Although the word man originally referred to both males and females, some feel that it no longer does so unambiguously.
In Old English, the word wer referred to males only and wif to females only, while man referred to both, although in practice man was sometimes also used in Old English to refer only to males. In time, wer fell out of use, andman came to refer sometimes to both sexes and sometimes to males only; “[a]s long as most generalizations about men were made by men about men, the ambiguity nestling in this dual usage was either not noticed or thought not to matter.”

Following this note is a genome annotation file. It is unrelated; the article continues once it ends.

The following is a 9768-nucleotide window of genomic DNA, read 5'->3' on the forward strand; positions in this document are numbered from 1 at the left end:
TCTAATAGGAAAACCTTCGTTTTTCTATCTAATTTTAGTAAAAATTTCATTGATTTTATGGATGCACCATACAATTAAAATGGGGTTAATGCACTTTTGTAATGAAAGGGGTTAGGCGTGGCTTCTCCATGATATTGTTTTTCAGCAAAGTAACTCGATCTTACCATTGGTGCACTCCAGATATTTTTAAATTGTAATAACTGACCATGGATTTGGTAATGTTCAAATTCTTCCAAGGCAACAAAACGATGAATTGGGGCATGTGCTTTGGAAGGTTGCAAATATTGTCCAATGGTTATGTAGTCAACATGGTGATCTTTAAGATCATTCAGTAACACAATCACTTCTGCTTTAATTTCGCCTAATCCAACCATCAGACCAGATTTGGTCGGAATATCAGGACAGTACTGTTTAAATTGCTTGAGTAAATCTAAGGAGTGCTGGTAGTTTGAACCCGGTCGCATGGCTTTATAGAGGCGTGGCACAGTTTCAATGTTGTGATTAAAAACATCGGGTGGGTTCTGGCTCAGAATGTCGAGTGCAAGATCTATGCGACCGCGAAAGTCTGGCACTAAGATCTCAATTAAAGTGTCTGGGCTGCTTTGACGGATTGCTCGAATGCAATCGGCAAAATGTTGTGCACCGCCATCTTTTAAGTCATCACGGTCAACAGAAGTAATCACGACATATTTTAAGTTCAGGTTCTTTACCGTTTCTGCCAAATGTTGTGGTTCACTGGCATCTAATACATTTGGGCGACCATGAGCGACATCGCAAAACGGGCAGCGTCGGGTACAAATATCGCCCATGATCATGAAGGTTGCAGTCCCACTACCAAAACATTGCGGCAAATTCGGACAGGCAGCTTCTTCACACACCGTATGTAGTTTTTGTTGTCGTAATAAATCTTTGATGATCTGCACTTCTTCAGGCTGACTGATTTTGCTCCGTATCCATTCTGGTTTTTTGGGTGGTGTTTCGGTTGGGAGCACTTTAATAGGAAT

By the 18th century, man had come to refer primarily to males; some writers who wished to use the term in the older sense deemed it necessary to spell out their meaning. Anthony Trollope, for example, writes of “the infinite simplicity and silliness of mankind and womankind”, and when “Edmund Burke, writing of the French Revolution, used men in the old, inclusive way, he took pains to spell out his meaning: ‘Such a deplorable havoc is made in the minds of men (both sexes) in France….'”